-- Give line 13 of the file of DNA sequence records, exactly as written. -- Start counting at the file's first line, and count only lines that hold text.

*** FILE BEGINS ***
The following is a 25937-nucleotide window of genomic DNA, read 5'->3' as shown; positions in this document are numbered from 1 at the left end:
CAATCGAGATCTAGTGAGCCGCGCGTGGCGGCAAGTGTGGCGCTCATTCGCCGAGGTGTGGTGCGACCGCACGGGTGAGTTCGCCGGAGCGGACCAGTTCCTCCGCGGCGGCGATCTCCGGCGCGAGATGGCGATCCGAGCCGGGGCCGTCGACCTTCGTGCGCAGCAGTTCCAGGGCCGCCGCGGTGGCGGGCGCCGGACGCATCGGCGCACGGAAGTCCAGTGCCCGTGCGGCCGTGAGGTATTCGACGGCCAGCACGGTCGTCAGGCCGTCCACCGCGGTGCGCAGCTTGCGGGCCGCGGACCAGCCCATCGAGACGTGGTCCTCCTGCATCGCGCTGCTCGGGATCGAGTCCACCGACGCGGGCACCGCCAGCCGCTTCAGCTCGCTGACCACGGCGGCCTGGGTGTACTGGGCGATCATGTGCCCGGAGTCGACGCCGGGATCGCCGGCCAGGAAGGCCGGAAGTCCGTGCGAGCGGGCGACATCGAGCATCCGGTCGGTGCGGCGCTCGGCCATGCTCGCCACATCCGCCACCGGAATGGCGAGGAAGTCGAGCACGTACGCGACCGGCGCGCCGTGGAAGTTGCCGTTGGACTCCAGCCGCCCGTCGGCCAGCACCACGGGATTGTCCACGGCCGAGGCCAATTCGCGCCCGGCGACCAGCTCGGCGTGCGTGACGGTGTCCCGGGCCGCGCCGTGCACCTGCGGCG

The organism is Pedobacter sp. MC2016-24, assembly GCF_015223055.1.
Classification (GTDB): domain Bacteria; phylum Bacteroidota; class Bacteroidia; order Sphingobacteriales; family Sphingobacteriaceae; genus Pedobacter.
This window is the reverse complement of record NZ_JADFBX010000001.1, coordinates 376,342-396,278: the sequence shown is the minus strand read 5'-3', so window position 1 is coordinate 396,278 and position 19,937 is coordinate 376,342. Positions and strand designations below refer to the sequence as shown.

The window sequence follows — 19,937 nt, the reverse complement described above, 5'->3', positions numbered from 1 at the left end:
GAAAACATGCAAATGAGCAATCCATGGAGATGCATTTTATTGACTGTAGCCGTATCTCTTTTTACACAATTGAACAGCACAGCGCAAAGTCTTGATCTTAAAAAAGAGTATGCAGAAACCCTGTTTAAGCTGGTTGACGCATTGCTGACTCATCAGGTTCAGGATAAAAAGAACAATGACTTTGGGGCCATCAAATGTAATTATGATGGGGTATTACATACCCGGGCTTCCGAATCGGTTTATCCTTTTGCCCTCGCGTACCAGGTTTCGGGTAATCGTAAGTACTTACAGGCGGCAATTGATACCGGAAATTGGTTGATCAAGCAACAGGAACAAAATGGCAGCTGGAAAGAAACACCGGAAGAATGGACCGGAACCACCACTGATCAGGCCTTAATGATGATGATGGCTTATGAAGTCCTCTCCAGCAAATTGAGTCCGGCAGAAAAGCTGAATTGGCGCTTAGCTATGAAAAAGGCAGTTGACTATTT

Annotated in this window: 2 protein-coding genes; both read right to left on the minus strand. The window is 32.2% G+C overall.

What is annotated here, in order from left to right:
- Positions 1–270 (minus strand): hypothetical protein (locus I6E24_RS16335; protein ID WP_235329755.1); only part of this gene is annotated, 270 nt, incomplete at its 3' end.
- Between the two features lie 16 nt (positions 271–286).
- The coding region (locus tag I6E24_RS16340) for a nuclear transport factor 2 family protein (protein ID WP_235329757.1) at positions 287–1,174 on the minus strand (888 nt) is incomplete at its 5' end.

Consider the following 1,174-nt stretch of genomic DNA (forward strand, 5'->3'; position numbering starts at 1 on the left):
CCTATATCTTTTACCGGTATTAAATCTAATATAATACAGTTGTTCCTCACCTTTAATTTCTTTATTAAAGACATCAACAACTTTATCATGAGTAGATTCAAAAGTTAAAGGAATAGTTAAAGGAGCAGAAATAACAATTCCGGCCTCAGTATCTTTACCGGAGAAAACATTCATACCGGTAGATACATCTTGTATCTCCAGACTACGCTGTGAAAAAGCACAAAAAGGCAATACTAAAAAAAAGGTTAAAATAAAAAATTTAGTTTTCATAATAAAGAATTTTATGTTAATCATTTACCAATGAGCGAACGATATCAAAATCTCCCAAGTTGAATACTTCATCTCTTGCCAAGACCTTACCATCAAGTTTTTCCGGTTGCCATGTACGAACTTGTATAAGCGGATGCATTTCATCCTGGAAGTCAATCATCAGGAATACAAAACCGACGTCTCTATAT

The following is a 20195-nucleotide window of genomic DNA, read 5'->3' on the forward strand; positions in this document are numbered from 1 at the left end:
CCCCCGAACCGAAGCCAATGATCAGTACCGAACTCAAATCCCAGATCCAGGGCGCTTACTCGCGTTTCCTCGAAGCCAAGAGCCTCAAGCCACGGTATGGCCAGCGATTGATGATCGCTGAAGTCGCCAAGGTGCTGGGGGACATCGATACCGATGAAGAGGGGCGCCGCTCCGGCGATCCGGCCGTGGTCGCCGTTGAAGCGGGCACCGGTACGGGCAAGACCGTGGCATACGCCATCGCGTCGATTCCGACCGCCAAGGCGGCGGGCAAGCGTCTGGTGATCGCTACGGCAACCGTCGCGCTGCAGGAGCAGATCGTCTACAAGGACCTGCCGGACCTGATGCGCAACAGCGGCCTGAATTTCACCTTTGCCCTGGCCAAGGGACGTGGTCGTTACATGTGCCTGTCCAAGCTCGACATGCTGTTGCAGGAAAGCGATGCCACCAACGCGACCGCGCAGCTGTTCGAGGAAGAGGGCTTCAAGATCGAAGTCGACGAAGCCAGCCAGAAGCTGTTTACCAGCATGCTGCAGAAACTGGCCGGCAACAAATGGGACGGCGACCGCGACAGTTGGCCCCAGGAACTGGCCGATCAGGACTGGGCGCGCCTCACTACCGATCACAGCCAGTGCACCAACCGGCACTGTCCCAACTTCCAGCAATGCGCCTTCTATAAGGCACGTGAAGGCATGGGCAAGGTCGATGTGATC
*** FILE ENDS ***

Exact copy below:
Consider the following 1,174-nt stretch of genomic DNA (forward strand, 5'->3'; position numbering starts at 1 on the left):